Chinese fund houses are striving to capitalise on recent liberalisation allowing their segregated account subsidiaries to launch asset-backed securities (ABS).

These units were given the go-ahead to sell ABS last November by the China Securities Regulatory Commission (CSRC), under the administrative auspices of the Asset Management Association of China (Amac).

Amid slow growth in the domestic mutual fund market, this is seen as a new source of revenue by  managers operating segregated accounts under their subsidiaries, which have less onerous risk restrictions.

While China's fund industry saw asset growth of 52% last year, its highest pace in seven years, that was mainly contributed by money-market funds and remains way below the 2006-08 peak.

“It [ABS liberalisation] is a big piece of cake to us,” said Leon Liang, CEO of Guotai Yuanxin, a subsidiary of Guotai Asset Management, which focuses on segregated account business.

With liquidity tight in China – the central bank has been reluctant to loosen monetary policy and banks are not being encouraged to lend – Liang sees securitisation of bank loans and company assets as a way to generate new capital.

He estimates the total size of Chinese bank loans at around Rmb100 trillion ($16.1 trillion), underlining the potential for a sizable ABS market if only a small percentage was securitised.

To develop ABS business, Guotai Yuanxin said it planned to collaborate with small banks; large to medium-sized lenders in China would tend to have their own asset management subsidiaries and would be able to securitise loans themselves.

While Guotai Yuanxin has not yet set a launch date for its first ABS product, China AMC Capital Management, a subsidiary of China’s second-largest fund house China AMC, became the first such subsidiary to launch an ABS product on December 16.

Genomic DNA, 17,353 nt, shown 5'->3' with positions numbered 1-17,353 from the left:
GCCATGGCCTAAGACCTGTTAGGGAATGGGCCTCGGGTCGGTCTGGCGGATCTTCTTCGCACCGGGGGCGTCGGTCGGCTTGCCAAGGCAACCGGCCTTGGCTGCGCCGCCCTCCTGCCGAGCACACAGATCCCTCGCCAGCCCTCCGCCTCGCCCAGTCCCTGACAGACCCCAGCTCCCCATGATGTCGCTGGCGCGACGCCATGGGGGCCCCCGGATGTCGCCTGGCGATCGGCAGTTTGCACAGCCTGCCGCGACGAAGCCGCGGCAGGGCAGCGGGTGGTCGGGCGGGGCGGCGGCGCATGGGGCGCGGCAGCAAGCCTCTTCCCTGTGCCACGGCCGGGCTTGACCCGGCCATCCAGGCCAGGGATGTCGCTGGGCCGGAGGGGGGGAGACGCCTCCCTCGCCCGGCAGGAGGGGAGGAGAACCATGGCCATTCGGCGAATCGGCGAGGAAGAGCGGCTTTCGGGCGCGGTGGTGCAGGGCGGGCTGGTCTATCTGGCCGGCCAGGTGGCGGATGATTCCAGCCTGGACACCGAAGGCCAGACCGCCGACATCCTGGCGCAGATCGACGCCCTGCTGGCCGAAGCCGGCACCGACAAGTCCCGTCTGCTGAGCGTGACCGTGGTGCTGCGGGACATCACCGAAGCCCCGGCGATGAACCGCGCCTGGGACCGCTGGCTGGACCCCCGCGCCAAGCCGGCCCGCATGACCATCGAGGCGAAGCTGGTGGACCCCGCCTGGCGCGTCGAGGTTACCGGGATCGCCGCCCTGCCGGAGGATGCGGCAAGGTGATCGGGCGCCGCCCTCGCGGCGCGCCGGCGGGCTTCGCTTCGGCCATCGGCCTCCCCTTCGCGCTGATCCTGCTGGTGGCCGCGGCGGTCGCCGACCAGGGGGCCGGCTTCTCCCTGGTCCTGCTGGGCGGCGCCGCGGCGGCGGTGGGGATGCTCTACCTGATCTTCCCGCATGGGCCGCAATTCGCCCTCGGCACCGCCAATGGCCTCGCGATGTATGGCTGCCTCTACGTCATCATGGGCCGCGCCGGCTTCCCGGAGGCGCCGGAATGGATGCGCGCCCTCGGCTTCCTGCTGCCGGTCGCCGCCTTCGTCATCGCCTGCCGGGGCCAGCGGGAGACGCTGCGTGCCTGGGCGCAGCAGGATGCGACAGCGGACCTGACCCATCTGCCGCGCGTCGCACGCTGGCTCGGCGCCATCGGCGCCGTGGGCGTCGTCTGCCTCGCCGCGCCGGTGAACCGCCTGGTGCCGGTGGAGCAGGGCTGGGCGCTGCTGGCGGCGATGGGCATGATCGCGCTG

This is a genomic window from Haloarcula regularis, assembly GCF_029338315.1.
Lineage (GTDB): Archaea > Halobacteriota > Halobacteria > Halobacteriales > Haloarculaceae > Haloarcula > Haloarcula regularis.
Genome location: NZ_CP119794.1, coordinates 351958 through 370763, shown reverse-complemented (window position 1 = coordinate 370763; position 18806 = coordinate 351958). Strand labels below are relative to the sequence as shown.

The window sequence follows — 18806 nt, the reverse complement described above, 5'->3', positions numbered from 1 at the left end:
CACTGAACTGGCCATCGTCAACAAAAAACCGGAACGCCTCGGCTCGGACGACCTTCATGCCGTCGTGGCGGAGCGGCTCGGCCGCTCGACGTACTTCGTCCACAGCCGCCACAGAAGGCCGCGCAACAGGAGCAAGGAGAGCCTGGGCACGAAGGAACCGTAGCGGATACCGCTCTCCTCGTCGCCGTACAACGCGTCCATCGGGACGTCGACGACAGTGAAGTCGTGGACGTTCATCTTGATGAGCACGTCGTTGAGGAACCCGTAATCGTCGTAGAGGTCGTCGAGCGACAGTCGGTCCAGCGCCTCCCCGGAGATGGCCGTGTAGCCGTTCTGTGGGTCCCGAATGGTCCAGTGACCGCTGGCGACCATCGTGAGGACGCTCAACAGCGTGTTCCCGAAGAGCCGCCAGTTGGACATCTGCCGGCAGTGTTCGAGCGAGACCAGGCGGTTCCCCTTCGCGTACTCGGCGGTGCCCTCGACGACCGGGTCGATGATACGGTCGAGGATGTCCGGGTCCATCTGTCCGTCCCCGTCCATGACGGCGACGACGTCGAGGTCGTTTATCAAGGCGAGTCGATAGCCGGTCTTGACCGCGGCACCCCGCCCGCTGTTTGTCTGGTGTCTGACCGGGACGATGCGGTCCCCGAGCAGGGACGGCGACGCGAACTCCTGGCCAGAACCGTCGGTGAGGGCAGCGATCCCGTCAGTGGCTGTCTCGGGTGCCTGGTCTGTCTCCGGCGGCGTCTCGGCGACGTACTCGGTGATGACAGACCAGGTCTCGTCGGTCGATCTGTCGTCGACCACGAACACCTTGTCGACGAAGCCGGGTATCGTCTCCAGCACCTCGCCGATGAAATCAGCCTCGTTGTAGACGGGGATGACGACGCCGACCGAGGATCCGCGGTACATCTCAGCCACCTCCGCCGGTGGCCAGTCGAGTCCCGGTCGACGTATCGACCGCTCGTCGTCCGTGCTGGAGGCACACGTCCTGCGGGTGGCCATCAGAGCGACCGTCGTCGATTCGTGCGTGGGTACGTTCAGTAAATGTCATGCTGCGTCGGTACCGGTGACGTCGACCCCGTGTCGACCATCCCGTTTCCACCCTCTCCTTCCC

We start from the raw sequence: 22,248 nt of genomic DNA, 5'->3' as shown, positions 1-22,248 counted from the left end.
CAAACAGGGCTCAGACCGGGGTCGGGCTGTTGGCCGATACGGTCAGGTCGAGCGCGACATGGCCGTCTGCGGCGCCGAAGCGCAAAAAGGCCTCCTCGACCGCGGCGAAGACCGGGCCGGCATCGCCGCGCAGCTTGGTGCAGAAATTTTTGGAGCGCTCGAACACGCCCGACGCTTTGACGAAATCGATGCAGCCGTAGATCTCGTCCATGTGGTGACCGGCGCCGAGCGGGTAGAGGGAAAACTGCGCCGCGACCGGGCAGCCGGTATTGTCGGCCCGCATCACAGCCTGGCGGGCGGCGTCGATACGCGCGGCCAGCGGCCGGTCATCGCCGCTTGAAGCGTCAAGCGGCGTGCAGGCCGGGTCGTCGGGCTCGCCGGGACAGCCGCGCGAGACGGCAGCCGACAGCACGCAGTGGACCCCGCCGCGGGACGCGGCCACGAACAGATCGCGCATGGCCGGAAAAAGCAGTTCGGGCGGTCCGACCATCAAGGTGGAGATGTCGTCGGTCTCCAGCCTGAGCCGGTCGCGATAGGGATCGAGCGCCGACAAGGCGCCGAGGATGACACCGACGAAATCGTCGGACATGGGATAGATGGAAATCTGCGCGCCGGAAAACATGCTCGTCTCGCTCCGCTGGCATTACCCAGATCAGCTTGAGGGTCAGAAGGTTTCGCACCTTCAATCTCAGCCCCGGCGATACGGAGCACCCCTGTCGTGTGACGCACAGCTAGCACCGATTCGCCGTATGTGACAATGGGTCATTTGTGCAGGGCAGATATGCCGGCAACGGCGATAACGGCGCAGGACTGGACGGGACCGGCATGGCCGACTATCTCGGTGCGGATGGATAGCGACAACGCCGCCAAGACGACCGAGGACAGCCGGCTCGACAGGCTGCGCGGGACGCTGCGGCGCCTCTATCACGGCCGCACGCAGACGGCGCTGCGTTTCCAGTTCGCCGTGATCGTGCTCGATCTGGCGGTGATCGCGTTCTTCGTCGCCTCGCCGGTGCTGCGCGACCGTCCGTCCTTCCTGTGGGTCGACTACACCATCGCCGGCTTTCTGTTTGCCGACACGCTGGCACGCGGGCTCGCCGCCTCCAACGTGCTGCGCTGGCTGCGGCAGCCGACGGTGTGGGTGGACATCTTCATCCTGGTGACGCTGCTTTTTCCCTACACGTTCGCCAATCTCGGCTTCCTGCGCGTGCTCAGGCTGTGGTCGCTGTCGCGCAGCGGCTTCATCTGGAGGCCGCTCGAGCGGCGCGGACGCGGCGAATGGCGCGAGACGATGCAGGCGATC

This product is backed by the private equity fund run by Citic Securities’ direct investment arm, Goldstone Investment, which bought 11 Suning Appliance stores for Rmb4 billion last October. Citic Securities has a 62% stake in China AMC.

While trust companies have been allowed to sell ABS products since 2005 under the China Banking Regulatory Commission (CBRC), the difference this time is that the authorisation and administrative set-up under Amac is intended to be simple, flexible and more efficient.

Liang noted how ABS approvals under the CBRC had taken a long time because they were required to comply with stricter standards than under the new Amac regime.

But despite the ABS liberalisation, Liang said many fund subsidiaries had been focusing their efforts on so-called channel business. This involves subsidiaries helping asset owners to launch segregated products without acting as a distributor.

Liang said growth in this segment was strong, but profit margins were low. In contrast, Guotai Yuanxin aims to act as an asset manager with the capability of both developing and distributing products.

Cao Zhan Qing, analyst at Beijing-based third-party distributor Gesafe Wealth Advisory, noted that about 90% of fund house subsidiaries focus on channel business, while only 10% of them concentrate on asset management.

Guotai Yuanxin has established three product lines: private debt financing, merger and acquisition funds and absolute return segregated accounts.

The firm targets high-end private clients and institutions such as banks and insurers since the CSRC requires investors to make a minimum investment of Rmb1 million, while a single segregated account product’s size must more than Rmb30 million but allow a maximum of 200 investors.

In September 2012, the CSRC allowed fund houses to establish subsidiaries to expand segregated account business to tap private wealth.

According to the CSRC, 40 subsidiaries managed Rmb1.4 trillion as of March 2014, while 70 subsidiaries managed Rmb2.3 trillion as of August that year, representing growth of 67%.